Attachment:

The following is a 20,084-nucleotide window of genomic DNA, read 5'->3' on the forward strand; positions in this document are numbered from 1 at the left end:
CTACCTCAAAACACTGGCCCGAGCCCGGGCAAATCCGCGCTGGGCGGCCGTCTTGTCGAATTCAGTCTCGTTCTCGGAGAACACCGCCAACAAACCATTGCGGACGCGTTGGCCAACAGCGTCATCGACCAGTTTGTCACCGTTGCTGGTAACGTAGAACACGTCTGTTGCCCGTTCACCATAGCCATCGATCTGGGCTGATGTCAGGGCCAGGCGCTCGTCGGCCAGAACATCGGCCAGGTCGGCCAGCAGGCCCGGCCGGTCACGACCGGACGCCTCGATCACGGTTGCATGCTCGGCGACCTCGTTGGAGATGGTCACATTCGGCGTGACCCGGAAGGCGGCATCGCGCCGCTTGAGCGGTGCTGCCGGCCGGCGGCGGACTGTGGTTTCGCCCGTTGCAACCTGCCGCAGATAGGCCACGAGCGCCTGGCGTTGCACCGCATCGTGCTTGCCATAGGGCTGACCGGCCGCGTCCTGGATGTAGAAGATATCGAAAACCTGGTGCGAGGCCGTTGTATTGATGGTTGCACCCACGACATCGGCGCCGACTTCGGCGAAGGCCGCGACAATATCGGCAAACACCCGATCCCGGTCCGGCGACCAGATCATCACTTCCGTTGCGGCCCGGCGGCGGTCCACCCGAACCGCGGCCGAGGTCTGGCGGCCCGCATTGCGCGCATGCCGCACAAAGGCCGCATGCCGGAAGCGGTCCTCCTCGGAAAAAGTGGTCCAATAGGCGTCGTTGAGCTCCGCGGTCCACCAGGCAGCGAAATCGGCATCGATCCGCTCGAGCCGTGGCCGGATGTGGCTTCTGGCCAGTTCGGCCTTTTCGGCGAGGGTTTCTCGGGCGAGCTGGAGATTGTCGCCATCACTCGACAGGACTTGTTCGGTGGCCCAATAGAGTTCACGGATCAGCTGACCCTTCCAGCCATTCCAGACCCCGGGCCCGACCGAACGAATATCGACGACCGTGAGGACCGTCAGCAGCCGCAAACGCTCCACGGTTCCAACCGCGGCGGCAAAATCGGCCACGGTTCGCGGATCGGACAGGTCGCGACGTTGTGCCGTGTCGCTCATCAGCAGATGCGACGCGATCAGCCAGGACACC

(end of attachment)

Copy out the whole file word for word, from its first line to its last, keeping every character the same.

The following is a 20,084-nucleotide window of genomic DNA, read 5'->3' on the forward strand; positions in this document are numbered from 1 at the left end:
CTACCTCAAAACACTGGCCCGAGCCCGGGCAAATCCGCGCTGGGCGGCCGTCTTGTCGAATTCAGTCTCGTTCTCGGAGAACACCGCCAACAAACCATTGCGGACGCGTTGGCCAACAGCGTCATCGACCAGTTTGTCACCGTTGCTGGTAACGTAGAACACGTCTGTTGCCCGTTCACCATAGCCATCGATCTGGGCTGATGTCAGGGCCAGGCGCTCGTCGGCCAGAACATCGGCCAGGTCGGCCAGCAGGCCCGGCCGGTCACGACCGGACGCCTCGATCACGGTTGCATGCTCGGCGACCTCGTTGGAGATGGTCACATTCGGCGTGACCCGGAAGGCGGCATCGCGCCGCTTGAGCGGTGCTGCCGGCCGGCGGCGGACTGTGGTTTCGCCCGTTGCAACCTGCCGCAGATAGGCCACGAGCGCCTGGCGTTGCACCGCATCGTGCTTGCCATAGGGCTGACCGGCCGCGTCCTGGATGTAGAAGATATCGAAAACCTGGTGCGAGGCCGTTGTATTGATGGTTGCACCCACGACATCGGCGCCGACTTCGGCGAAGGCCGCGACAATATCGGCAAACACCCGATCCCGGTCCGGCGACCAGATCATCACTTCCGTTGCGGCCCGGCGGCGGTCCACCCGAACCGCGGCCGAGGTCTGGCGGCCCGCATTGCGCGCATGCCGCACAAAGGCCGCATGCCGGAAGCGGTCCTCCTCGGAAAAAGTGGTCCAATAGGCGTCGTTGAGCTCCGCGGTCCACCAGGCAGCGAAATCGGCATCGATCCGCTCGAGCCGTGGCCGGATGTGGCTTCTGGCCAGTTCGGCCTTTTCGGCGAGGGTTTCTCGGGCGAGCTGGAGATTGTCGCCATCACTCGACAGGACTTGTTCGGTGGCCCAATAGAGTTCACGGATCAGCTGACCCTTCCAGCCATTCCAGACCCCGGGCCCGACCGAACGAATATCGACGACCGTGAGGACCGTCAGCAGCCGCAAACGCTCCACGGTTCCAACCGCGGCGGCAAAATCGGCCACGGTTCGCGGATCGGACAGGTCGCGACGTTGTGCCGTGTCGCTCATCAGCAGATGCGACGCGATCAGCCAGGACACC